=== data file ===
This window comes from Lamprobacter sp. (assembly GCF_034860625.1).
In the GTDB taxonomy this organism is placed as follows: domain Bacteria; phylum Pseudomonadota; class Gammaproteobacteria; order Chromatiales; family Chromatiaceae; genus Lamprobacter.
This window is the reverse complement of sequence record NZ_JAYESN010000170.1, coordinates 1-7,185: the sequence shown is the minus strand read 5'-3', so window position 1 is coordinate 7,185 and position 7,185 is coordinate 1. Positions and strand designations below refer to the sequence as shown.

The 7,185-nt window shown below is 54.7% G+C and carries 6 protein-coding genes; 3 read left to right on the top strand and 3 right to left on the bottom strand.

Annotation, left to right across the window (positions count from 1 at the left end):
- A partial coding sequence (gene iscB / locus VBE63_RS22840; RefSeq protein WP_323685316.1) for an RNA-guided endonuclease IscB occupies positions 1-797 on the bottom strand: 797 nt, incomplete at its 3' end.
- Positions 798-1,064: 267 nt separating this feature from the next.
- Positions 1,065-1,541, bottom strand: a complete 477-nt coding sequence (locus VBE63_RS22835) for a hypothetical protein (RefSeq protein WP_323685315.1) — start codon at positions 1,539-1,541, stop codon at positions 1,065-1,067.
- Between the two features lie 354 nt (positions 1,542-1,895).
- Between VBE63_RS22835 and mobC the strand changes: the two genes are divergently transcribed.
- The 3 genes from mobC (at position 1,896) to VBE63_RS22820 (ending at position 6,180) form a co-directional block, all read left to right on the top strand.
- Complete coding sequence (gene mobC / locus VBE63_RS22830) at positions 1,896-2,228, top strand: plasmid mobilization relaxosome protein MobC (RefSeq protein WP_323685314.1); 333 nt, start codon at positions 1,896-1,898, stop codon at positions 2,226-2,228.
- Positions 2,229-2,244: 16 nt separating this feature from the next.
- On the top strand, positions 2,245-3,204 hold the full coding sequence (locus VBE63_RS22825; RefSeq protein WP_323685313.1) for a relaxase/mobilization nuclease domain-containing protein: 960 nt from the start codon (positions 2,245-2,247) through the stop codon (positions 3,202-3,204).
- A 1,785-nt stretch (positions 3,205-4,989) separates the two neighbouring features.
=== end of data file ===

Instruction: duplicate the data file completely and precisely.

This window comes from Lamprobacter sp. (assembly GCF_034860625.1).
In the GTDB taxonomy this organism is placed as follows: domain Bacteria; phylum Pseudomonadota; class Gammaproteobacteria; order Chromatiales; family Chromatiaceae; genus Lamprobacter.
This window is the reverse complement of sequence record NZ_JAYESN010000170.1, coordinates 1-7,185: the sequence shown is the minus strand read 5'-3', so window position 1 is coordinate 7,185 and position 7,185 is coordinate 1. Positions and strand designations below refer to the sequence as shown.

The 7,185-nt window shown below is 54.7% G+C and carries 6 protein-coding genes; 3 read left to right on the top strand and 3 right to left on the bottom strand.

Annotation, left to right across the window (positions count from 1 at the left end):
- A partial coding sequence (gene iscB / locus VBE63_RS22840; RefSeq protein WP_323685316.1) for an RNA-guided endonuclease IscB occupies positions 1-797 on the bottom strand: 797 nt, incomplete at its 3' end.
- Positions 798-1,064: 267 nt separating this feature from the next.
- Positions 1,065-1,541, bottom strand: a complete 477-nt coding sequence (locus VBE63_RS22835) for a hypothetical protein (RefSeq protein WP_323685315.1) — start codon at positions 1,539-1,541, stop codon at positions 1,065-1,067.
- Between the two features lie 354 nt (positions 1,542-1,895).
- Between VBE63_RS22835 and mobC the strand changes: the two genes are divergently transcribed.
- The 3 genes from mobC (at position 1,896) to VBE63_RS22820 (ending at position 6,180) form a co-directional block, all read left to right on the top strand.
- Complete coding sequence (gene mobC / locus VBE63_RS22830) at positions 1,896-2,228, top strand: plasmid mobilization relaxosome protein MobC (RefSeq protein WP_323685314.1); 333 nt, start codon at positions 1,896-1,898, stop codon at positions 2,226-2,228.
- Positions 2,229-2,244: 16 nt separating this feature from the next.
- On the top strand, positions 2,245-3,204 hold the full coding sequence (locus VBE63_RS22825; RefSeq protein WP_323685313.1) for a relaxase/mobilization nuclease domain-containing protein: 960 nt from the start codon (positions 2,245-2,247) through the stop codon (positions 3,202-3,204).
- A 1,785-nt stretch (positions 3,205-4,989) separates the two neighbouring features.